The BBC reports on a growing trend where some Xbox Live players are launching denial-of-service attacks against those who beat them or otherwise irritate them in games. Quoting: "'The smart thing about these Xbox tools is that they do not attack the Xbox Live network itself,' [Chris Boyd, director of malware research at Facetime Communications said.] He said the tools work by exploiting the way that the Xbox Live network is set up. Game consoles connecting to the Xbox network send data via the net, and for that it needs an IP address. Even better, said Mr Boyd, games played via Xbox Live are not hosted on private servers. The tools mean anyone with a few dollars can boot rivals off Xbox Live. 'Instead,' he said, 'a lot of games on Xbox Live are hosted by players.' ... For $20 (£13) some Xbox Live hackers will remotely access a customer's PC and set up the whole system so it can be run any time they need it. Some offer low rates to add compromised machines to a botnet and increase the amount of data flooding a particular IP address."
Networking

OpenDNS To Block and Monitor Conficker Worm 175

Linker3000 writes "According to The Register, OpenDNS plans to introduce an new service that will prevent PCs infected with the Conficker (aka Downadup) malware from contacting its control servers, and will also make it easy for admins to know if even a single machine under their control has been infected by Conficker: 'Starting Monday, any networks with PCs that try to connect to the Conficker addresses will be flagged on an admin's private statistics page. The service is available for free to both businesses and home users.' With the amount of trouble this worm has caused, perhaps this is a good time to take a look at OpenDNS if you haven't done so already."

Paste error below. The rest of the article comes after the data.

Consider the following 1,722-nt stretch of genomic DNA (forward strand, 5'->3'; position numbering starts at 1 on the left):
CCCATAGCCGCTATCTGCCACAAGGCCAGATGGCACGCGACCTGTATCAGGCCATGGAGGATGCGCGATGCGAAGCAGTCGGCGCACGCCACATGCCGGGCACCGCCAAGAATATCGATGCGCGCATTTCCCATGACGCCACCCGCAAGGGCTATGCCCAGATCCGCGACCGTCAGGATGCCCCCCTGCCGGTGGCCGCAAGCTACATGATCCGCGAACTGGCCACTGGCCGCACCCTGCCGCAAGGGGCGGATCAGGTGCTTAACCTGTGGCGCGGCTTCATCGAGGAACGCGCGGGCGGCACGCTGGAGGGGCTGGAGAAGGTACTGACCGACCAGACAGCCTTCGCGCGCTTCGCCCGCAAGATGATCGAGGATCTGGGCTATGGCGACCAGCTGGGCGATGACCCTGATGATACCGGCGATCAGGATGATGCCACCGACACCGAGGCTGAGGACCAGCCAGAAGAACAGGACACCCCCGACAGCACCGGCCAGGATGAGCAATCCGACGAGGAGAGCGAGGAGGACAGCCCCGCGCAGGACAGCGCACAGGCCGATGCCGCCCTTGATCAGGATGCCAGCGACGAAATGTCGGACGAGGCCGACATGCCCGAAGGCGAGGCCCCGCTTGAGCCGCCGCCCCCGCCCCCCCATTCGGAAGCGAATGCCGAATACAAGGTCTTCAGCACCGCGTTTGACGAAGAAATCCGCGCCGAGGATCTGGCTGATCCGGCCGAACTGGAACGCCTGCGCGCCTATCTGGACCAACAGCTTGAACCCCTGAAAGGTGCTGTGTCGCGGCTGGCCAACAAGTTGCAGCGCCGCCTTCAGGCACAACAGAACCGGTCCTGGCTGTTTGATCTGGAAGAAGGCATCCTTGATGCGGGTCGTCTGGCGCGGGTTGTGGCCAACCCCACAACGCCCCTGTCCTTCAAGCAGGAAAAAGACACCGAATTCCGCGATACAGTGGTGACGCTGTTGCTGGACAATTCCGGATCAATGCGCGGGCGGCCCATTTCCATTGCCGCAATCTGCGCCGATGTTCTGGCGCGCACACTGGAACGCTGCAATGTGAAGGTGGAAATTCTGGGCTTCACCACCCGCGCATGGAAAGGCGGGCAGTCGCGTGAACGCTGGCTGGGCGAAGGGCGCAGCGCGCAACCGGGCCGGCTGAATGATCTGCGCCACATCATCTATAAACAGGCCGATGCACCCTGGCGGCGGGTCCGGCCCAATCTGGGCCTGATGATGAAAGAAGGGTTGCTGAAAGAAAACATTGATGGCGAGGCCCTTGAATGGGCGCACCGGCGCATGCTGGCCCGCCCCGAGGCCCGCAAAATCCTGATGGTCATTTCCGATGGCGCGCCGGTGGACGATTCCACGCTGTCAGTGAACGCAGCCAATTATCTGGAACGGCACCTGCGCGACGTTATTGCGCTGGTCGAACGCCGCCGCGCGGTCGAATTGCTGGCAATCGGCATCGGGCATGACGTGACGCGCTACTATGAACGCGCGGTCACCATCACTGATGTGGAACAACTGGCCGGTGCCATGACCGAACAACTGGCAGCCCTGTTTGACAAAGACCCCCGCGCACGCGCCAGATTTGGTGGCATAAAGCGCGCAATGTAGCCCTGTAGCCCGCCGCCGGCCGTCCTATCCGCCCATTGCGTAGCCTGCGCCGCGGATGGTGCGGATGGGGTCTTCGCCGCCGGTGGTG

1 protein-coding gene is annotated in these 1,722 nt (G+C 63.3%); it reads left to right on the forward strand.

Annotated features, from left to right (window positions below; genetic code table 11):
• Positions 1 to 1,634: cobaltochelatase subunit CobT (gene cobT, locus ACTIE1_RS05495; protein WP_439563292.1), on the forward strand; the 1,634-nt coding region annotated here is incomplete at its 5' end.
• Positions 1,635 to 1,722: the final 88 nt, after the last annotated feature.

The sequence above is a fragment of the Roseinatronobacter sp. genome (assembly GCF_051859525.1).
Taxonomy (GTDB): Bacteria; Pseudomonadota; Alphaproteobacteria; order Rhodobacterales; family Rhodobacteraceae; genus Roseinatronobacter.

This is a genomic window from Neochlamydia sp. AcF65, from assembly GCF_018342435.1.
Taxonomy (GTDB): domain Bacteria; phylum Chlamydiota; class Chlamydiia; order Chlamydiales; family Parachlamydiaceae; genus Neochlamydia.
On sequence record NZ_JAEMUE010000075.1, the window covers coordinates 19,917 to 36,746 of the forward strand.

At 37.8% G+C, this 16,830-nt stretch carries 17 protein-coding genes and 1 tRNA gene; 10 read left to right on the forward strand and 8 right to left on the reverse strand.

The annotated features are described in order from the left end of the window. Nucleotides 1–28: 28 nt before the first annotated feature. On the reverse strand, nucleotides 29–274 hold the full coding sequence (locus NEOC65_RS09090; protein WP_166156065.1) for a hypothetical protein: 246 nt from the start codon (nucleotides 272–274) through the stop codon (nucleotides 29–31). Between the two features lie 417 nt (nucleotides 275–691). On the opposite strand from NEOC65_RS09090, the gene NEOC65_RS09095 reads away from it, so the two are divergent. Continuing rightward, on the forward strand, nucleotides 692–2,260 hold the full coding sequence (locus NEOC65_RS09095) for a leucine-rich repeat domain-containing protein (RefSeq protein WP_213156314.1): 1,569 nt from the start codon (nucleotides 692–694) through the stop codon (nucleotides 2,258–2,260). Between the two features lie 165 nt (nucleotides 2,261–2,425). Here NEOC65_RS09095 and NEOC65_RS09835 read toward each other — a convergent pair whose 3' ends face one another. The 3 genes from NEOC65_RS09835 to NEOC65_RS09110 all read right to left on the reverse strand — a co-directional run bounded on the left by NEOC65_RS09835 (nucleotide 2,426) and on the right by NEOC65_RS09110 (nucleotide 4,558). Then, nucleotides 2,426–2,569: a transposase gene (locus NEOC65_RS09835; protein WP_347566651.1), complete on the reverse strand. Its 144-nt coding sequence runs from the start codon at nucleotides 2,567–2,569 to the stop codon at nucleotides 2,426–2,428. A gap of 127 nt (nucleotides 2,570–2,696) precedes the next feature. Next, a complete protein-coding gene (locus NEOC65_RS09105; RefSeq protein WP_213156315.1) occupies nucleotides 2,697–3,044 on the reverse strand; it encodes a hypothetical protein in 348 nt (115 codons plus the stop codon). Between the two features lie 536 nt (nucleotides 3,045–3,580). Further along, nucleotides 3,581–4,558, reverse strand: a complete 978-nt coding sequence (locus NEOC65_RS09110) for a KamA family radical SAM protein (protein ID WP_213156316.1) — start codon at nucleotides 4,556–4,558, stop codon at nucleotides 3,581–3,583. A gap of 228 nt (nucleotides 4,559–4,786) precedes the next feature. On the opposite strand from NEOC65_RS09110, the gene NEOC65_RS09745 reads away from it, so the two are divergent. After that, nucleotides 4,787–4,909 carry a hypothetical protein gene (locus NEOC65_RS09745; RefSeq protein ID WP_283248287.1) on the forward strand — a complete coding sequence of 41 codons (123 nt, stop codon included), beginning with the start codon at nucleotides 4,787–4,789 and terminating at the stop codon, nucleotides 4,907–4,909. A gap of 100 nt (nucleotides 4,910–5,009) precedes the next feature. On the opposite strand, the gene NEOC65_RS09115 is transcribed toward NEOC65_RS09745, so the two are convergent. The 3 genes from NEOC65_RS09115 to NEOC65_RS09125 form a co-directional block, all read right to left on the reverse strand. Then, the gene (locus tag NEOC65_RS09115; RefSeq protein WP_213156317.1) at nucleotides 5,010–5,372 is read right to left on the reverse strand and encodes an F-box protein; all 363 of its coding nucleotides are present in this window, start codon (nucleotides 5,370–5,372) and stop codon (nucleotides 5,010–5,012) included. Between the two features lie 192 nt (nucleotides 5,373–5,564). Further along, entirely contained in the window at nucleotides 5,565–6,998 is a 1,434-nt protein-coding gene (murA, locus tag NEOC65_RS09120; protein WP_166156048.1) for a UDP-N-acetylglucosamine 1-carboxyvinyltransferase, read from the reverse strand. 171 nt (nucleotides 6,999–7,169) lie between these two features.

A Gates Foundation Education Initiative Fizzles 459

theodp writes "Three years ago, Sarah-Palin-bogeyman William Ayers published a paper questioning the direction the small school movement was taking (PDF) with the involvement of would-be education reformers like the Bill and Melinda Gates Foundation. And now, after $2 billion in grants, Bill Gates concedes that in most cases his foundation's efforts in that area fell short. 'Many of the small schools that we invested in did not improve students' achievement in any significant way,' said Gates. Bill does cite High Tech High as one of the few success stories, but even there has to limit his atta-boys to the San Diego branch — the Gates-backed Silicon Valley High Tech High closed its doors abruptly due to financial woes (concerns about the sustainability of Gates-initiated small schools were voiced in 2005). Not surprisingly, some parents are upset about the capital that school districts wasted following Bill's lead."